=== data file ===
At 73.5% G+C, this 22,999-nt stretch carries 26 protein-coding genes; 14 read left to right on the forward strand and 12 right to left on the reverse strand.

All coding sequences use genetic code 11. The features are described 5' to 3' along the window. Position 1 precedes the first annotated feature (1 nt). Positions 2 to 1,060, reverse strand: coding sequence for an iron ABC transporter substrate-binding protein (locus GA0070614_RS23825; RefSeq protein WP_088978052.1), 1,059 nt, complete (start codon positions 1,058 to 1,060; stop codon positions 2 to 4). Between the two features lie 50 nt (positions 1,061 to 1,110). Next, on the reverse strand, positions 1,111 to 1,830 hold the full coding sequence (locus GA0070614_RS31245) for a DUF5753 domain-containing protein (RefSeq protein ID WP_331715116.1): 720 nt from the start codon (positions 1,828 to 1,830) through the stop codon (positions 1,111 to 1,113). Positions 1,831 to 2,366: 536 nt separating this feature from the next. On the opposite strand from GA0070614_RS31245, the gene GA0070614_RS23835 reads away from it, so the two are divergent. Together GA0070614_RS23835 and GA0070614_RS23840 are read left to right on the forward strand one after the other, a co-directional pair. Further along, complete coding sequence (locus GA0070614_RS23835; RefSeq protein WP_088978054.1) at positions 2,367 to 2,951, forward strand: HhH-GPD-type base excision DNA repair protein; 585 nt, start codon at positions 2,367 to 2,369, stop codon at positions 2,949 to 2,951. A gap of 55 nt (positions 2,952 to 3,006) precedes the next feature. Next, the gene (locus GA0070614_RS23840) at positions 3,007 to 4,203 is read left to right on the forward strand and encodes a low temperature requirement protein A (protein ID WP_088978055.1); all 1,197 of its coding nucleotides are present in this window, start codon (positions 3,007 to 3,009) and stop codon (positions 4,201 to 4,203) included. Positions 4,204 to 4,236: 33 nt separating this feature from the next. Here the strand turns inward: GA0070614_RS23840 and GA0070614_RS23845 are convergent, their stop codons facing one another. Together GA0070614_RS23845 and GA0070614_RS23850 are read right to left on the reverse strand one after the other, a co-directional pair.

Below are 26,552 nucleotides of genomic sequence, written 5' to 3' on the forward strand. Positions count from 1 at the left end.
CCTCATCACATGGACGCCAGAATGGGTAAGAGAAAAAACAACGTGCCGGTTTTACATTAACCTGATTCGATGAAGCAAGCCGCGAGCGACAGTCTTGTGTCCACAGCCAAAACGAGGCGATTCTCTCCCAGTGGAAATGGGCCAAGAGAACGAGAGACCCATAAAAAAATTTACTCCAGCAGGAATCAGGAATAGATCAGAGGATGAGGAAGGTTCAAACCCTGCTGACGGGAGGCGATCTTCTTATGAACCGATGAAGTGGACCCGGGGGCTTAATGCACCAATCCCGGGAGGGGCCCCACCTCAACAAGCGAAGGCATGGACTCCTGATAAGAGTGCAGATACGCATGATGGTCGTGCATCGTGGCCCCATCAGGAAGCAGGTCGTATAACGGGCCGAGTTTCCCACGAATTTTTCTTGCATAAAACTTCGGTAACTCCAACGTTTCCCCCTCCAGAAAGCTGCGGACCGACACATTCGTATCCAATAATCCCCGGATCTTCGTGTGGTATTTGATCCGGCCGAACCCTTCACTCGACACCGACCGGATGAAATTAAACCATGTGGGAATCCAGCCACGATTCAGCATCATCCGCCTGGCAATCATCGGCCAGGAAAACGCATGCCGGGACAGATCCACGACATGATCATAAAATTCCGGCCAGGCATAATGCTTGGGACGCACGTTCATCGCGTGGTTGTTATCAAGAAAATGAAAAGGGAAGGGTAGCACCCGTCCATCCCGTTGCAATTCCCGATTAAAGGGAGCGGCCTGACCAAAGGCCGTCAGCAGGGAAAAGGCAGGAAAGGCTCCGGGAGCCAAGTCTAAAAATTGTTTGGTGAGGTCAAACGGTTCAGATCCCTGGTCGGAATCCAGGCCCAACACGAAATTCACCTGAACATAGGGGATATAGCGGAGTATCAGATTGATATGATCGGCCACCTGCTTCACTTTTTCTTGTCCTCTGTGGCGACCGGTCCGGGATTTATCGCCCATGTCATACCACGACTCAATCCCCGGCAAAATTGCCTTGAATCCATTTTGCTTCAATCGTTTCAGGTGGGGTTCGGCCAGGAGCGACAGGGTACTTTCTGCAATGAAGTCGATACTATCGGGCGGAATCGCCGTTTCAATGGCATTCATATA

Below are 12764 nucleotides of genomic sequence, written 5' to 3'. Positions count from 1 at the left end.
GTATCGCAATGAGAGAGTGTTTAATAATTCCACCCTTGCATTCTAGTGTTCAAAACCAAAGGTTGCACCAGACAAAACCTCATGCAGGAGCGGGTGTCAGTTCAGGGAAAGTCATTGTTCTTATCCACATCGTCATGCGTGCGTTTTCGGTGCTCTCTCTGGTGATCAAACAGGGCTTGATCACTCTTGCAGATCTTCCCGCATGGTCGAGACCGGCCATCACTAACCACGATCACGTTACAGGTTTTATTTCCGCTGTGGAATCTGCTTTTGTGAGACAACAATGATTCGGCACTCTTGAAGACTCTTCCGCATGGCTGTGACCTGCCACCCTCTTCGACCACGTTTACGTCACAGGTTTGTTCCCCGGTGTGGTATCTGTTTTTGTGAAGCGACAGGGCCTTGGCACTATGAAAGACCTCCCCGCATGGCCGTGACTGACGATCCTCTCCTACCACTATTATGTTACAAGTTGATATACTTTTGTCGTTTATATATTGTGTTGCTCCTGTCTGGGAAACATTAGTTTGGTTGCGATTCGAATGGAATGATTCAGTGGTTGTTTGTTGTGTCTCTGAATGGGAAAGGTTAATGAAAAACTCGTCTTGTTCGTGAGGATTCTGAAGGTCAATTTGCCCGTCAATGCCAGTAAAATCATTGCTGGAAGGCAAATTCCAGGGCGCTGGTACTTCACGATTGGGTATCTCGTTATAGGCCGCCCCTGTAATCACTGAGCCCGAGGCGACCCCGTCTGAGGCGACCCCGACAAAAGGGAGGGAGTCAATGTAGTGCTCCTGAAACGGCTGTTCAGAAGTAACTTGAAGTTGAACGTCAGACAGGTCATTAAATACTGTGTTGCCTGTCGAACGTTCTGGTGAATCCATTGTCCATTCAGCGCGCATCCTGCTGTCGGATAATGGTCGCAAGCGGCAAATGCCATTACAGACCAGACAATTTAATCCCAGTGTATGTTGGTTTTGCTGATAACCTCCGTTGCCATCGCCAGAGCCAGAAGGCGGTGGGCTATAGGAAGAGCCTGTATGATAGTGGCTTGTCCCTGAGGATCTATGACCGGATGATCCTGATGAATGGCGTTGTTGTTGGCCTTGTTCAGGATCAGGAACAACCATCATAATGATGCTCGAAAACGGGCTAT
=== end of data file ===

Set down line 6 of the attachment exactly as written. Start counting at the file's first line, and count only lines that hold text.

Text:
GTATCGCAATGAGAGAGTGTTTAATAATTCCACCCTTGCATTCTAGTGTTCAAAACCAAAGGTTGCACCAGACAAAACCTCATGCAGGAGCGGGTGTCAGTTCAGGGAAAGTCATTGTTCTTATCCACATCGTCATGCGTGCGTTTTCGGTGCTCTCTCTGGTGATCAAACAGGGCTTGATCACTCTTGCAGATCTTCCCGCATGGTCGAGACCGGCCATCACTAACCACGATCACGTTACAGGTTTTATTTCCGCTGTGGAATCTGCTTTTGTGAGACAACAATGATTCGGCACTCTTGAAGACTCTTCCGCATGGCTGTGACCTGCCACCCTCTTCGACCACGTTTACGTCACAGGTTTGTTCCCCGGTGTGGTATCTGTTTTTGTGAAGCGACAGGGCCTTGGCACTATGAAAGACCTCCCCGCATGGCCGTGACTGACGATCCTCTCCTACCACTATTATGTTACAAGTTGATATACTTTTGTCGTTTATATATTGTGTTGCTCCTGTCTGGGAAACATTAGTTTGGTTGCGATTCGAATGGAATGATTCAGTGGTTGTTTGTTGTGTCTCTGAATGGGAAAGGTTAATGAAAAACTCGTCTTGTTCGTGAGGATTCTGAAGGTCAATTTGCCCGTCAATGCCAGTAAAATCATTGCTGGAAGGCAAATTCCAGGGCGCTGGTACTTCACGATTGGGTATCTCGTTATAGGCCGCCCCTGTAATCACTGAGCCCGAGGCGACCCCGTCTGAGGCGACCCCGACAAAAGGGAGGGAGTCAATGTAGTGCTCCTGAAACGGCTGTTCAGAAGTAACTTGAAGTTGAACGTCAGACAGGTCATTAAATACTGTGTTGCCTGTCGAACGTTCTGGTGAATCCATTGTCCATTCAGCGCGCATCCTGCTGTCGGATAATGGTCGCAAGCGGCAAATGCCATTACAGACCAGACAATTTAATCCCAGTGTATGTTGGTTTTGCTGATAACCTCCGTTGCCATCGCCAGAGCCAGAAGGCGGTGGGCTATAGGAAGAGCCTGTATGATAGTGGCTTGTCCCTGAGGATCTATGACCGGATGATCCTGATGAATGGCGTTGTTGTTGGCCTTGTTCAGGATCAGGAACAACCATCATAATGATGCTCGAAAACGGGCTAT